Page Banner

United States Department of Agriculture

Agricultural Research Service

Research Project: MANAGING LIMITED IRRIGATION AND RAINFALL FOR CROP PRODUCTION IN SEMI-ARID ENVIRONMENTS

Location: Wind Erosion and Water Conservation Research

Title: The identification of distinct patterns in California temperature trends

Authors
item Codero, Eugene -
item Kessomkiat, Wittaya -
item Abatzoglou, John -
item Mauget, Steven

Submitted to: Climatic Change
Publication Type: Peer Reviewed Journal
Publication Acceptance Date: January 14, 2010
Publication Date: September 1, 2011
Citation: Codero, E.C., Kessomkiat, W., Abatzoglou, J., Mauget, S.A. 2011. The identification of distinct patterns in California temperature trends. Climatic Change. 108:357-382.

Interpretive Summary: Regional changes in California surface temperatures during 1918-2006 are studied here using weather station data from the US Historical Climate Network and the National Weather Service Cooperative Network. Statistical analyses using annual and seasonal temperature data over the last 80 years show noticeably different patterns in trends derived only from maximum daily temperatures (Tmax) compared to trends derived from minimum temperatures (Tmin). These differences are apparent over various regions of California, and are also evident during different periods of 1918-2006. For trends in average annual temperature computed since 1918, minimum temperatures are warming much faster than maximum temperatures. Since 1970 the overall warming has not only accelerated, but the increases in Tmin and Tmax have also been of similar magnitude. This is especially true in the southern deserts, where warming trends during the spring seasons (March-May) are exceptionally large. While observations show coherent statewide positive trends in Tmin, trends in Tmax tend to vary from region to region, and are also less uniform over time. Although there is a warming trend in mean annual temperatures recent in Southern California, over smaller areas cooling trends are evident during winter and summer. Together, this evidence of varying regional temperature change suggests that more than one climate forcing mechanism must be present to produce these responses.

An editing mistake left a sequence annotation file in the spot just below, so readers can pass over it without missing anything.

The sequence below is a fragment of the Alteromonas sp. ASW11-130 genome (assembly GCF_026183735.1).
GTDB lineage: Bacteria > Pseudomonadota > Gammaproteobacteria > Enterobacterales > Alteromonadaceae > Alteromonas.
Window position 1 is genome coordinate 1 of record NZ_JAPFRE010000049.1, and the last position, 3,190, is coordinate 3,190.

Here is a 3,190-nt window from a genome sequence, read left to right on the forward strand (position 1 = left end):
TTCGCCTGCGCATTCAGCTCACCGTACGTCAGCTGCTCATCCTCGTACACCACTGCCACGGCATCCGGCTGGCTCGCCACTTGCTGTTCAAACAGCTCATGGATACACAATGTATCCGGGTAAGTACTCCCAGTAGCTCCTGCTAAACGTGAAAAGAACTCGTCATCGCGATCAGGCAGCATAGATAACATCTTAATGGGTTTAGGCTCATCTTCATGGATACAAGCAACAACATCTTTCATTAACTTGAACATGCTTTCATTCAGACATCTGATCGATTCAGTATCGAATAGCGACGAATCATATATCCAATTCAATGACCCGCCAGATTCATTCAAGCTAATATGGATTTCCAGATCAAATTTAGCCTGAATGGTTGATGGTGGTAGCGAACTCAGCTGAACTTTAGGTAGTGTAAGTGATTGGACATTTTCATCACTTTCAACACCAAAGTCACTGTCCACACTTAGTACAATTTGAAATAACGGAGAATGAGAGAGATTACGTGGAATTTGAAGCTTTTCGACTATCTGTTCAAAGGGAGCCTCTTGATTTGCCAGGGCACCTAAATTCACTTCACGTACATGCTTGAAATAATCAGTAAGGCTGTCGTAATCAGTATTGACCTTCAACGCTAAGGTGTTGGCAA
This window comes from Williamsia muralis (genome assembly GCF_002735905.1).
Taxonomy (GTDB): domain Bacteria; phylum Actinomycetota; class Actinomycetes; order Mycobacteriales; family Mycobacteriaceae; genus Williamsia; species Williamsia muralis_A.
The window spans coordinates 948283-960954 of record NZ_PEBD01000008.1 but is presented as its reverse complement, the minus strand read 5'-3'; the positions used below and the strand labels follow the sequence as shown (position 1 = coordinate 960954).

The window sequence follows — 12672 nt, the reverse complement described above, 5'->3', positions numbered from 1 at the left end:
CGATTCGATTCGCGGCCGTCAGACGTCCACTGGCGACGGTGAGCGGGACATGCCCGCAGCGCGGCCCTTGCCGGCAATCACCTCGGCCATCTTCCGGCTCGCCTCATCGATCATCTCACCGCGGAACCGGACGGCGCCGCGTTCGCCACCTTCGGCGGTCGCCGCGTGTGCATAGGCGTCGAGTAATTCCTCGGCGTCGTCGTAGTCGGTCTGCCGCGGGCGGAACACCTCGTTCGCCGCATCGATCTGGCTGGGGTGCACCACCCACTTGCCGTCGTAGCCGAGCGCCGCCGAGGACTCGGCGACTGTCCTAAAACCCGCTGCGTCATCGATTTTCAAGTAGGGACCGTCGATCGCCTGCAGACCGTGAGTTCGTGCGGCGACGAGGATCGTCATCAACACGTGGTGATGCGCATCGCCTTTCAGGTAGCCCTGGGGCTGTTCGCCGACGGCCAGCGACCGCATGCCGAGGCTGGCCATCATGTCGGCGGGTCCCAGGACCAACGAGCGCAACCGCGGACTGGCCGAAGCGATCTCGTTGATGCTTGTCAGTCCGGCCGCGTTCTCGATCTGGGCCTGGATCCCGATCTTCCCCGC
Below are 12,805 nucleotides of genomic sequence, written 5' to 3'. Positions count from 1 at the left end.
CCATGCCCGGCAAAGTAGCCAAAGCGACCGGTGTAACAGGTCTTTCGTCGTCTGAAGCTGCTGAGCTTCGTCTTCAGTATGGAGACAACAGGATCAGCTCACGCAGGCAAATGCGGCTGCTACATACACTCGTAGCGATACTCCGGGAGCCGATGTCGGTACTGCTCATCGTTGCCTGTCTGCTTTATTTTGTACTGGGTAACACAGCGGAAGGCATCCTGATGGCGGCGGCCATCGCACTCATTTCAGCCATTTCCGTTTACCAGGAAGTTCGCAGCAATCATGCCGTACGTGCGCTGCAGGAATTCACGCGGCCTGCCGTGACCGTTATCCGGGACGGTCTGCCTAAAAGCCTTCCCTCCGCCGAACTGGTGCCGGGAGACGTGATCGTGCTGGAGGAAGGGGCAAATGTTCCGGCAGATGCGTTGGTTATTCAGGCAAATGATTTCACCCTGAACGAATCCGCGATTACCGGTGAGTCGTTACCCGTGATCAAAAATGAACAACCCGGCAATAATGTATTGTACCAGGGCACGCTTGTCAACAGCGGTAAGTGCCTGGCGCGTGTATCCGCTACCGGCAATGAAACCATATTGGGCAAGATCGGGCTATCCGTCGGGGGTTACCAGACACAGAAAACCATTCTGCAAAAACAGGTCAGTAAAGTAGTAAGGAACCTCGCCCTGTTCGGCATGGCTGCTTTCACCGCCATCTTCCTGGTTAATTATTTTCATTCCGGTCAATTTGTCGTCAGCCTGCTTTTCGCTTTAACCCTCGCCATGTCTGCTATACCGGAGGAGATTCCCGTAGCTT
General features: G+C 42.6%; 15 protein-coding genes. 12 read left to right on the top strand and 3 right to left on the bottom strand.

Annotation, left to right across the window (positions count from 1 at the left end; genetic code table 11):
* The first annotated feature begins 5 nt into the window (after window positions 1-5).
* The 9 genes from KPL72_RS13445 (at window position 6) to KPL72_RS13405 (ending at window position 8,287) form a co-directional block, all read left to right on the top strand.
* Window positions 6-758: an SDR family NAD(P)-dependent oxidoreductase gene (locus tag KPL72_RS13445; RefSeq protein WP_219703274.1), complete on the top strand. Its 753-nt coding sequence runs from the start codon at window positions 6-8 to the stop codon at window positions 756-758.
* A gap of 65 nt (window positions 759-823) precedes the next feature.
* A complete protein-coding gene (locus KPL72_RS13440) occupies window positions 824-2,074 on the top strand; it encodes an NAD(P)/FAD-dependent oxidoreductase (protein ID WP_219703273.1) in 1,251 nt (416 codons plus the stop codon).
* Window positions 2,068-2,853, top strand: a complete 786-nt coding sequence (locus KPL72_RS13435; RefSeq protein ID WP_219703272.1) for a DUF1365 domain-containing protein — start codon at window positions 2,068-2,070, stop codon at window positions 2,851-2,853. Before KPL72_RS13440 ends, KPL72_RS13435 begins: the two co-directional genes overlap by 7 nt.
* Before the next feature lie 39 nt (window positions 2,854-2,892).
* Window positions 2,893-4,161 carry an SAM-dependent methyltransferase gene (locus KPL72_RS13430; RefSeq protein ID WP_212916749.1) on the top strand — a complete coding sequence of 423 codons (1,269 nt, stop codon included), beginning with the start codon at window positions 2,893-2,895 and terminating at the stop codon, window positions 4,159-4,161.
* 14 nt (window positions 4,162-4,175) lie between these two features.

Technical Abstract: Regional changes in California surface temperatures over the last 80 years are analyzed using station data from the US Historical Climate Network and the National Weather Service Cooperative Network. Statistical analyses using annual and seasonal temperature data over the last 80 years show distinctly different spatial and temporal patterns in trends of maximum temperature (Tmax) compared to trends of minimum temperature (Tmin). For annual trends computed since 1918, Tmin is warming much faster than Tmax. However, since 1970 the warming has not only accelerated, but also the increases in Tmin and Tmax have been of similar magnitude. This is especially true in the southern deserts, where warming trends during spring (March-May) are exceptionally large. While observations show coherent statewide positive trends in Tmin, trends in Tmax tend to vary on finer spatial and temporal scales. Accompanying recent Tmax warming trends in Southern California are regional and local level cooling trends during winter and summer. These signatures of regional temperature change suggest that a collection of different forcing mechanisms or feedback processes must be present to produce these responses.

Last Modified: 9/10/2014
Footer Content Back to Top of Page